Skip to content

Our message to Londoners ahead of busy weekend as we reveal October was our third busiest month on record

October was London Ambulance Service’s third busiest month on record in terms of 999 calls received and we are asking Londoners to help us to help them by using our services wisely as we approach a busy weekend.  An ambulance car with flashing blue lights parked on a street at night

Bonfire Night weekends can traditionally see us face additional demand and pressures and we will have additional crews available to respond.

But we’re asking Londoners celebrating Bonfire Night and Diwali to do so safely and to remember that 999 is for serious medical emergencies.

This year we approach our busiest time – winter- while already extremely busy and having seen high demand for several months. Since the spring, daily 999 call volumes have routinely been between 6,000 and 7,000 – and on occasions even higher.

Before, a ‘busy’ day would be receiving around 5,500 calls.

July 2021 was our second busiest month for 999 calls, second only to March 2020 at the start of the COVID-19 pandemic.

September and August 2021 were the fifth and sixth busiest months on record.

Brian Jordan, a London Ambulance Service Director of Operations said:

“As the figures from October show, we continue to see high demand – but are doing all we can to ensure Londoners who need us get our help.

“The figures demonstrate just how important it is that 999 is only used in serious medical emergencies: so we can speak to and treat the most critically ill and injured patients as quickly as we can.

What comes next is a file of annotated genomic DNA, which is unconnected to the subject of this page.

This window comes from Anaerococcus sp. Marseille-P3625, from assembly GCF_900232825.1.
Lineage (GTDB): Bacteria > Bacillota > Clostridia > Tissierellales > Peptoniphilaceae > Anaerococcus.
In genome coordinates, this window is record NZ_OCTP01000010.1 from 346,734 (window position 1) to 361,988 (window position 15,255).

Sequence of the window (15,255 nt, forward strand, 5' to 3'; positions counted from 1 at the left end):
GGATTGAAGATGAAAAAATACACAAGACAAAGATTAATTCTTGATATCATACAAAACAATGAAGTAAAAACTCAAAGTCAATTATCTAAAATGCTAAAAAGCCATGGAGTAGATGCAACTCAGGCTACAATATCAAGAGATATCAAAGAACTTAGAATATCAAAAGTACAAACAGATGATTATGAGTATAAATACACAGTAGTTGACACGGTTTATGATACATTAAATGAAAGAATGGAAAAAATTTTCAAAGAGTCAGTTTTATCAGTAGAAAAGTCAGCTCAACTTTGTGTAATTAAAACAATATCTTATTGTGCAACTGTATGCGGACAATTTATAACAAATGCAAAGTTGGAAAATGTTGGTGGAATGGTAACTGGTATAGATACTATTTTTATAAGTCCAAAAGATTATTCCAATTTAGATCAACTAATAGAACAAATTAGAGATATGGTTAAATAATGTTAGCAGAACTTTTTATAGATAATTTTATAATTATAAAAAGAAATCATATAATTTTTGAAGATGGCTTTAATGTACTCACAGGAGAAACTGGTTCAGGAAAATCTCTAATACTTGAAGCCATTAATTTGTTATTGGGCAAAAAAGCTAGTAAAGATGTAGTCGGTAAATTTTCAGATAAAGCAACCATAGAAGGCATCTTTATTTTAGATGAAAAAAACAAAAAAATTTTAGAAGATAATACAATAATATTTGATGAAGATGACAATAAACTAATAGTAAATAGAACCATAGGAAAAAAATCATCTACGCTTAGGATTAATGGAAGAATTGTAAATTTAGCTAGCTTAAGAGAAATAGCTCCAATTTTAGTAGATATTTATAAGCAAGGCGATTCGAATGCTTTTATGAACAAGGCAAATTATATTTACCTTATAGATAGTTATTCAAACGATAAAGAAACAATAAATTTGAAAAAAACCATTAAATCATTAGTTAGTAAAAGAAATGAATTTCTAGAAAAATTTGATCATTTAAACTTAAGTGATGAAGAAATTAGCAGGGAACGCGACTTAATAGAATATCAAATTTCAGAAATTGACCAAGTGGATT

“Bonfire Night weekends often see us face additional demand: you can help us help you by going to NHS111 online first if you need medical help fast, but it’s not an emergency.”

Where to get the right help for your needs 

Unfortunately, when we’re very busy, if you call 999 but it’s not a life-threatening emergency, you will be waiting longer for an ambulance as we have to make sure we speak to and treat the most seriously ill or injured patients.

For urgent medical help when it’s not an emergency, please go to NHS111 online first. An ambulance car on a dark street with a firework going off in the sky behind

If your medical concern is urgent – but you don’t need an emergency ambulance – and you use the 111 service, you’ll get the support you need.

You will also be helping us to ensure we are able to speak to and treat the most seriously ill and injured patients as quickly as possible.

This should also be your first port of call if you’re unsure what to do.

Don’t forget GPs and pharmacies can also help. Speak to a pharmacist for advice on medicines or common problems like coughs, colds and rashes.

Not sure where your nearest health services are? Visit

Staying safe this Bonfire Night and Diwali

Please think twice about using fireworks at home as they are dangerous and cause injuries if used incorrectly.

We strongly recommend that instead of setting off fireworks at home you attend a professional display.

Take care with sparklers, as they can get five times hotter than cooking oil.

If you are meeting friends or family on Bonfire Night or to celebrate Diwali it’s safest to meet outdoors as the risk of catching or passing on COVID-19 is higher in crowded and enclosed spaces.

If you are meeting indoors, make sure you let fresh air in and keep the room as ventilated as possible.

October in numbers

An infographic with some of the numbers and figures behind LAS's October with the image of an ambulance in front of a building in the background

  • 203,382 999 calls received – third highest figure on record
  • 209,729 111 calls
  • 91,564 face to face incidents attended
  • 34,425 patients not conveyed: including treated on scene or referred to elsewhere in NHS
  • 59,139 patients taken to hospital
  • 17,891 given care or advice over the phone without the need for a crew to attend
Cookie Settings